The existence of an arbitrable dispute is not dependent upon the construction to be given to an ambiguous term or provision of an established contract. If it were, I would agree that it was a matter for the arbitrators to resolve the ambiguity and construe the meaning of any disputed or doubtful covenant in the agreement of the parties. Here, however, the question is whether the contract as finally made between the parties contained any agreement for confinement of the 'Scottie' fabric to the buyer in the manufacture of 'coat and Rainwear. 'This requires the court to decide whether the confinement clause of the 'ORDER' was superseded, or did it survive the buyer's indication of approval of the 'CONTRACT' document omitting such provision as 'correct in every respect.' This is a question that goes to the formation of the contract between the parties--what is their agreement--and does not involve the construction of a contract already established or found to exist. Such an inquiry into the formation or existence of a contract and its terms is for the court alone. If the issue here were whether an arbitration clause had survived from the first document or 'ORDER', it is clear that the court would have to decide that issue. The case is no different simply because the covenant or term, which is the subject of inquiry, is one for confinement or exclusive privilege in the use of the goods rather than one providing for arbitration itself. It is just as much the court's function to find the existence of an arbitrable dispute referable to a proved contract as it is its duty to find that a contractual right to arbitrate exists in the first place.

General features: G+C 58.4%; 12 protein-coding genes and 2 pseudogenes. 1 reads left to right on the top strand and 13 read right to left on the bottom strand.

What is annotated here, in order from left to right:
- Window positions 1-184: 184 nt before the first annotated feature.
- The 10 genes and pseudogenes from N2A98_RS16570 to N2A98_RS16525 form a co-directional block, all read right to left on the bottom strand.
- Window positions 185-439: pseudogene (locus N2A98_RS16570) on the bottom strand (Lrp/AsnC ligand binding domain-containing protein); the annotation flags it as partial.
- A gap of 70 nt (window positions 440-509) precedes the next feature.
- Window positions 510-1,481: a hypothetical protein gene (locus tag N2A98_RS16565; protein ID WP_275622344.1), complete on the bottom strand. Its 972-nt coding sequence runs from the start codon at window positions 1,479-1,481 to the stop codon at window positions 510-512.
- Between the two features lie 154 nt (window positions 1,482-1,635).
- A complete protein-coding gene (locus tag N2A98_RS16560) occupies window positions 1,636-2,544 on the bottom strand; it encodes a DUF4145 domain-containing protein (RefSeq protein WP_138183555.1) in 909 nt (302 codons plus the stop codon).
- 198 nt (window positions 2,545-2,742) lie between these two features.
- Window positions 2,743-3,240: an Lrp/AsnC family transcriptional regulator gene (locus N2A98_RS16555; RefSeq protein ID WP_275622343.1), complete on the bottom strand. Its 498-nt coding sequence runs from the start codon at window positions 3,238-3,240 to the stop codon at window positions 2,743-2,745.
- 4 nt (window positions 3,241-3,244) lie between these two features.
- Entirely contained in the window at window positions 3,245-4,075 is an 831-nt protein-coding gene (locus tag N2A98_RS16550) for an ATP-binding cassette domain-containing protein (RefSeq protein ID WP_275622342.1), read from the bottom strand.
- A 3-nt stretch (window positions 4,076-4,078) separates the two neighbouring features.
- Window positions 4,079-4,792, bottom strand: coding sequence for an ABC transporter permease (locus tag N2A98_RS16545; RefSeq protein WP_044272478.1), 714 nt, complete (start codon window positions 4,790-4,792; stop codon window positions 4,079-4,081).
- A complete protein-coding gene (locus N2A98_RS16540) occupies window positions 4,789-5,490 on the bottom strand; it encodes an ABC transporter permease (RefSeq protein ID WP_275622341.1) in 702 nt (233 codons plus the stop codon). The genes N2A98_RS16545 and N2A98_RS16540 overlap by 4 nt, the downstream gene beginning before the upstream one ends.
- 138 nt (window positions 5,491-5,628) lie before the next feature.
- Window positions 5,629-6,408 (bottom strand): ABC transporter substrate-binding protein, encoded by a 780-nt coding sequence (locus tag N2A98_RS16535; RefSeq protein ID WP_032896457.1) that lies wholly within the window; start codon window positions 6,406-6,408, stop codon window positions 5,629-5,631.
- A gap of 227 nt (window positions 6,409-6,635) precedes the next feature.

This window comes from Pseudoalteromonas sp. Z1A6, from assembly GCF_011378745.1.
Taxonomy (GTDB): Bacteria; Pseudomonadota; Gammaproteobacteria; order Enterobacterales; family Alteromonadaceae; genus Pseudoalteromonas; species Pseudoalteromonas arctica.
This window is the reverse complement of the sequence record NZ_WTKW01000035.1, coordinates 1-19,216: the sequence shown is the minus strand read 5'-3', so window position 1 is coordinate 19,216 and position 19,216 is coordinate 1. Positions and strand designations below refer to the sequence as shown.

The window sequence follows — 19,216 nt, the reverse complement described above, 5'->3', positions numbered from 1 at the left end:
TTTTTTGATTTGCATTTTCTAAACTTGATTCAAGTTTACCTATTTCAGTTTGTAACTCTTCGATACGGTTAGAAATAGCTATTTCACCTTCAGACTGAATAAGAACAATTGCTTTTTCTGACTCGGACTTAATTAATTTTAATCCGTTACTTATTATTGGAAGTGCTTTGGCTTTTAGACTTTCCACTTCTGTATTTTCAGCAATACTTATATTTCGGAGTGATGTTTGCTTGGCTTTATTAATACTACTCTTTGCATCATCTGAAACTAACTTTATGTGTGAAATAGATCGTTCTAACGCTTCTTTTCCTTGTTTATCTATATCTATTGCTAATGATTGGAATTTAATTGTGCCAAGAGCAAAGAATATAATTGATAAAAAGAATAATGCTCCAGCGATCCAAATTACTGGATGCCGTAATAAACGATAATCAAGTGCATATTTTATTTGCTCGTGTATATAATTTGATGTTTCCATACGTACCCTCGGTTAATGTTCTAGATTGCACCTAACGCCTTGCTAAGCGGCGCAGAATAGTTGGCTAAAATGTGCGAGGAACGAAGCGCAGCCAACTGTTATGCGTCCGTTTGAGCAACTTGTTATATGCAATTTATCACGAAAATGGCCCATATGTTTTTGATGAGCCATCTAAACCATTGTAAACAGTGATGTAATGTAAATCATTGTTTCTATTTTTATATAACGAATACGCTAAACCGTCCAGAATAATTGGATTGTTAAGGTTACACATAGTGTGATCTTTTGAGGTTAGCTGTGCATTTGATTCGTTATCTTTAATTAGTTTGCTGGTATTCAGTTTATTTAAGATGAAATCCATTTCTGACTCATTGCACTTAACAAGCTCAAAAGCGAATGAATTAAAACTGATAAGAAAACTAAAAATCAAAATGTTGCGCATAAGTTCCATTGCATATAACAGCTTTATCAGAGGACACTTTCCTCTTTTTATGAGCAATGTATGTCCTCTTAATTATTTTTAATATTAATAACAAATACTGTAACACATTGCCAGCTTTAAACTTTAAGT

The important point is that the court decides all questions relating to the formation and terms of a contract in accordance with the general rules of contract law. It is improper to allow arbitrators to decide such matters in accordance with their notions of the law. This would permit the arbitrators to make the contract or agreement for the parties. Whether in this case the first writing or 'ORDER' was merely an offer and the second document or 'CONTRACT' a counter-offer or qualified acceptance, as well as the effect of the merger clause in the latter paper, must be determined by the court in accordance with the provisions of the law of contracts in general. These matters relate to the existence of a contract to arbitrate and its terms, so as to enable the court to determine whether an arbitrable dispute exists between the parties and that one of them has wrongfully refused to comply with the other's demand for arbitration of the same. To repeat, all this is for the court in the first instance, whether or not it involves questions of fact.

         I dissent, and vote to reverse the order appealed from and grant the motion for a stay of arbitration.

         PECK, P. J., BREITEL and BOTEIN, JJ., concur with RABIN, J.; CALLAHAN, J., dissents and votes to reverse, in opinion.

         Order affirmed, with $20 costs and disbursements to the respondent.

Summaries of

Matter of Spectrum Fabrics

Appellate Division of the Supreme Court of New York, First Department
Apr 12, 1955
285 AD 710 (N.Y. App. Div. 1955)
Case details for

Matter of Spectrum Fabrics

Case Details

Full title:In the Matter of the Arbitration between SPECTRUM FABRICS CORPORATION…

Court:Appellate Division of the Supreme Court of New York, First Department

Date published: Apr 12, 1955


285 AD 710 (N.Y. App. Div. 1955)
285 App. Div. 710
139 N.Y.S.2d 612